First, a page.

US shale gas roils world LNG markets

Bloomberg/Fuel Fix:
Shale drillers from Pennsylvania to Texas flooded the U.S. with so much natural gas over the past decade that prices slid to a 17-year low. Now they’re going global, with the potential to upset markets from London to Tokyo.

The U.S. began shale gas exports by sea this year and is projected by the International Energy Agency to become the world’s third-largest liquefied natural gas supplier in five years. Gas will challenge coal at European power plants and become affordable in emerging markets, where prices have been high and supplies limited, according to the IEA and Goldman Sachs Group Inc.

LNG became the world’s second most traded commodity after oil last year and demand will keep growing, Goldman said. U.S. gas is adding to the global glut triggered by new Australian supply and weakening Asian consumption. Shale is having an outsized impact on how LNG is sold, prompting spot trading in lieu of long-term contracts.

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“The U.S. clearly changed the picture,” Costanza Jacazio, a senior gas analyst with the Paris-based IEA, said in a phone interview. “It’s going basically from zero to the third-largest LNG capacity holder in the space of five years and it brings a new flexible dimension to the LNG market.”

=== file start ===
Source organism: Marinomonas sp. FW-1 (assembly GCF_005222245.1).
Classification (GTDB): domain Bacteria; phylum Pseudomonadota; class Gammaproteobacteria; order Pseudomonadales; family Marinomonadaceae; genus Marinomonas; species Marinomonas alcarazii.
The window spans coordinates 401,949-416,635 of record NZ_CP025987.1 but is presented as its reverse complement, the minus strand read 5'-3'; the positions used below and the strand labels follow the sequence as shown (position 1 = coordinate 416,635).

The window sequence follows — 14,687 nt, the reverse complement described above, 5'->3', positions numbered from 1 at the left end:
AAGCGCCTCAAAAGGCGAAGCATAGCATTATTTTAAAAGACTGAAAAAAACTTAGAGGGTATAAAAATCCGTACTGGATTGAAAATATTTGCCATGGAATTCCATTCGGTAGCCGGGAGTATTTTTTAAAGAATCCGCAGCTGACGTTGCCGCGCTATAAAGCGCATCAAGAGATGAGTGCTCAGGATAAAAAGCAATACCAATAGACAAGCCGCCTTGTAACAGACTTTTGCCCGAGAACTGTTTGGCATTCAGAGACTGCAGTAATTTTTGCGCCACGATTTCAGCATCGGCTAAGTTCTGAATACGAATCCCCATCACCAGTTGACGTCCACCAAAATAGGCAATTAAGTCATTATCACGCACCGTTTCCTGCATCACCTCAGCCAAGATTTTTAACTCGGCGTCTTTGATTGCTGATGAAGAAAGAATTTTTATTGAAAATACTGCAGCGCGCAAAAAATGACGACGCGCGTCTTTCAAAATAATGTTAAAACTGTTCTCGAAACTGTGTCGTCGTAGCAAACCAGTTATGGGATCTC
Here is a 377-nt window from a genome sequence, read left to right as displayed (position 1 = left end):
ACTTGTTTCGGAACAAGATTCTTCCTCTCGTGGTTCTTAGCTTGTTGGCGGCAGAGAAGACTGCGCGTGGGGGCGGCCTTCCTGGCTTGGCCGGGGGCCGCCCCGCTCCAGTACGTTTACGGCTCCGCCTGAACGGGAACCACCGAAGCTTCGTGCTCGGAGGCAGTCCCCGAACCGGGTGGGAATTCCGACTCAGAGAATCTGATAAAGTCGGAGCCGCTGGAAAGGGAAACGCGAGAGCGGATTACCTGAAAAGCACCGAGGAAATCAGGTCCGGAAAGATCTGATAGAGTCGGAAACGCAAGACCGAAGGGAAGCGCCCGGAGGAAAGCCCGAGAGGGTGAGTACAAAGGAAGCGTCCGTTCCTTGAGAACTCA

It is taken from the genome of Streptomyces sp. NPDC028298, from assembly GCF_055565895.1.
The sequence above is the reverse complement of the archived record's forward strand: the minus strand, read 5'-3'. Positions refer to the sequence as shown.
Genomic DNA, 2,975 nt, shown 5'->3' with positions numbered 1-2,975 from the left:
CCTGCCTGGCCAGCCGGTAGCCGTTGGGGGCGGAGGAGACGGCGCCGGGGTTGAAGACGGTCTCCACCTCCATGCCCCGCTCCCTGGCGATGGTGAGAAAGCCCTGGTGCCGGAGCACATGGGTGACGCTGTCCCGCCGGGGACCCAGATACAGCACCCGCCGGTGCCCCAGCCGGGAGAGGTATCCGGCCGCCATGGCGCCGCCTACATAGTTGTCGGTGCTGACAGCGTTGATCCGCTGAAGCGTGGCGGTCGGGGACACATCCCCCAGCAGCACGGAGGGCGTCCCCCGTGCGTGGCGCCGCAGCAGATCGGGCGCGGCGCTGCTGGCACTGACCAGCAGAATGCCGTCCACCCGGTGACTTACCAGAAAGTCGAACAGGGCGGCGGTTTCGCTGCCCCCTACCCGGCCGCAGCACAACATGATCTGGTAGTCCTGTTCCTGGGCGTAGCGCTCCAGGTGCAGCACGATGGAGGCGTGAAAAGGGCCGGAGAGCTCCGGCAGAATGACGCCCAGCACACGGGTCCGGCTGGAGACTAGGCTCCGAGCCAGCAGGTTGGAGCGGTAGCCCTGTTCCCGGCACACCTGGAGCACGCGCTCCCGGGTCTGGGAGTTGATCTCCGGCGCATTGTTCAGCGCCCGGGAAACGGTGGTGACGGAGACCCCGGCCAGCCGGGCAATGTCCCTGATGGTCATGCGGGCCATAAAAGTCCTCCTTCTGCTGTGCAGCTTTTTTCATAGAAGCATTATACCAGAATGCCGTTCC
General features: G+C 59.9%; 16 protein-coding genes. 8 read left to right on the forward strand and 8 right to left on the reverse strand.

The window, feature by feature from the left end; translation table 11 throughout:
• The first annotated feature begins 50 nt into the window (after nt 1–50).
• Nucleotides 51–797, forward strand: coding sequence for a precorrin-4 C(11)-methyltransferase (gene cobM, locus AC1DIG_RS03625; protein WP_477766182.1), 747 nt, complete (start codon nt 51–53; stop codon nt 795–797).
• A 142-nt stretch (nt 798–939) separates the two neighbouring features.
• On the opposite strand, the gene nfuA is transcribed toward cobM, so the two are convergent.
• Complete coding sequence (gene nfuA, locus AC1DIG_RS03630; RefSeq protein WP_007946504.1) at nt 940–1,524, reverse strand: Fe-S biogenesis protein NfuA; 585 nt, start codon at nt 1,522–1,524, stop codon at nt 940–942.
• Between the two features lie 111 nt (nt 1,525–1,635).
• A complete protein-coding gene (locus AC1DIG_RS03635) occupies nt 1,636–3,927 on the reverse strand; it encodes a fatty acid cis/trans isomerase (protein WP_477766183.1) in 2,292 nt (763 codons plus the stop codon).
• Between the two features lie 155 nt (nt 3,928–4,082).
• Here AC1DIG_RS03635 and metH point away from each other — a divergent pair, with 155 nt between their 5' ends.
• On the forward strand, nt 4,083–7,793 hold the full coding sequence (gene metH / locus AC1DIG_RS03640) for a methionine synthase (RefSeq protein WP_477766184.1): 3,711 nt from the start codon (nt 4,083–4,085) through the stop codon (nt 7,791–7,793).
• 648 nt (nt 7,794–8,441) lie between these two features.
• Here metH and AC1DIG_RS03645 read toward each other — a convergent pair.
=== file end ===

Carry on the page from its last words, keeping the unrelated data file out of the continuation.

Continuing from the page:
With supplies growing, some Asian nations like Japan are contracted to buy more than they can consume, leaving surpluses to be sold. That’s lured major traders into the LNG market in recent years, including Vitol Group, Trafigura Group, Koch Industries, Gunvor Group and Noble Group, the IEA said.

The annual capacity of liquefaction plants, where gas is chilled and compressed for shipping, grew to 415 billion cubic meters in 2015 and will expand to 595 billion by 2021, according to the energy agency.

Cheniere Energy has sent 19 tankers of the liquefied gas abroad from its Sabine Pass terminal in Louisiana. By 2020, five terminals will be operating on the U.S. Gulf Coast and in Maryland. Global export capacity will surge 45 percent and the U.S.’s share will jump to 14 percent from nothing, according to Energy Aspects Ltd.
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There is much more.

While much of the current activity is in Asia, I think Europe has the potential to be a big purchaser of LNG to offset the sometimes extortionate price of Russian gas.  The LNG from the US also has the potential to be much more dependable.

LNG also has the potential to lower carbon emissions, although Big Green still opposes it.  It should also help the US with its trade balance.

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